It looks like you're using an Ad Blocker.
Please white-list or disable AboveTopSecret.com in your ad-blocking tool.
Some features of ATS will be disabled while you continue to use an ad-blocker.
The military’s unblinking eye in the sky, which keeps watch over operations in Iraq, Afghanistan and Pakistan, is about to get even beadier. A new multi-camera sensor the U.S. Air Force is adding to its killer spy drones will exponentially broaden the area troops can monitor, and the technology lets a dozen users simultaneously grab different slices of the image. Called the Gorgon Stare, it represents the next big step in unmanned combat aircraft. Two MQ-9 Reapers retrofitted with the new $15 million wide-area aerial surveillance sensors, or WAAS, will fly test missions later this year, and the Air Force plans to have ten such planes in battle by next spring, in rotation on a 24/7 patrol. “It’s an incredible force enhancer,” said Colonel Eric Mathewson, Director of the service’s Unmanned Aircraft Systems Task Force at the Pentagon. Sierra Nevada Corporation, makers of the WAAS, chose the name, a spooky reference to the cursed sisters from Greek mythology—Medusa being the Beyoncé of the trio—whose gaze turned men to stone.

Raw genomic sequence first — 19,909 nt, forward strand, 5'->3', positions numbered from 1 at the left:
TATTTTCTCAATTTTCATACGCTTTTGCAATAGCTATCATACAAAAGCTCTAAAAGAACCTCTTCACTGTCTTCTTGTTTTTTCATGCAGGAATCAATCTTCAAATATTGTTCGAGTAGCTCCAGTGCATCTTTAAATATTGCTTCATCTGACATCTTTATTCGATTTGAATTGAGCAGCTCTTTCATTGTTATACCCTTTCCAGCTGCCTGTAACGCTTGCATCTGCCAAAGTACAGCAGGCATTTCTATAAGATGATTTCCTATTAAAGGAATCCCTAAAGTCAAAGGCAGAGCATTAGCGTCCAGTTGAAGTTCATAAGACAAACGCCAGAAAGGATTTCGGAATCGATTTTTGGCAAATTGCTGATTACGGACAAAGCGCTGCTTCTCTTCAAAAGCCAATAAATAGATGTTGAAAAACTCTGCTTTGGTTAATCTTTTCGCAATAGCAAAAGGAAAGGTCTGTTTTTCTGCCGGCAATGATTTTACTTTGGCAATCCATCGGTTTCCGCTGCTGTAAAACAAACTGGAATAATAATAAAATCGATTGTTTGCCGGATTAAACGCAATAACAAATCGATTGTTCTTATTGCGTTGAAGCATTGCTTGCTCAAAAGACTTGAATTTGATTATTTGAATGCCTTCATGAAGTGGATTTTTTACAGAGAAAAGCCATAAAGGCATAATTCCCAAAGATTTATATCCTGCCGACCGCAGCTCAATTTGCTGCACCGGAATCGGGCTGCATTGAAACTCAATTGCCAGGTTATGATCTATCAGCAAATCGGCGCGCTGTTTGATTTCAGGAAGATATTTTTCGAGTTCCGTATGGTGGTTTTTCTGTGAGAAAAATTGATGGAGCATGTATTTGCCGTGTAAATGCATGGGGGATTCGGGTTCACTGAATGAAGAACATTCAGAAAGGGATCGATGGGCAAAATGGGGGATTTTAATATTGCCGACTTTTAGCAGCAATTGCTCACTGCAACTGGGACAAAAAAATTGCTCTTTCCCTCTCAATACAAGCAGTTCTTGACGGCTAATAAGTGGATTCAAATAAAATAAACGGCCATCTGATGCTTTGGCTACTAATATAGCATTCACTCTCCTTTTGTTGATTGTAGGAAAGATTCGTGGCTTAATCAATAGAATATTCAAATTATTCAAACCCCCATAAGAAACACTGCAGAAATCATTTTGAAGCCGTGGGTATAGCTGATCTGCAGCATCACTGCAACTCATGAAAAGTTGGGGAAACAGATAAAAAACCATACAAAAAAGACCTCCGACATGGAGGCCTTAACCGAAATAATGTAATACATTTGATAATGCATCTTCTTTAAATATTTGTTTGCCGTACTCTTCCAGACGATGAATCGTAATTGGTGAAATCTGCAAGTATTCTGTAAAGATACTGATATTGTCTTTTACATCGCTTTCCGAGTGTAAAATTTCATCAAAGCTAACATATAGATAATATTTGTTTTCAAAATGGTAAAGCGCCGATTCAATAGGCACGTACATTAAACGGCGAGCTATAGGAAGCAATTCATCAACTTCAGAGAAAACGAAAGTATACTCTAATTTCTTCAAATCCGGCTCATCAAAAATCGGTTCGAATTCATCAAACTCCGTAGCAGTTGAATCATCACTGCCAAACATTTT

Also, this article references only the US Air Force, but the drones as far as I'm aware are manned, and operated in a joint venture between the CIA, and Blackwater Xe.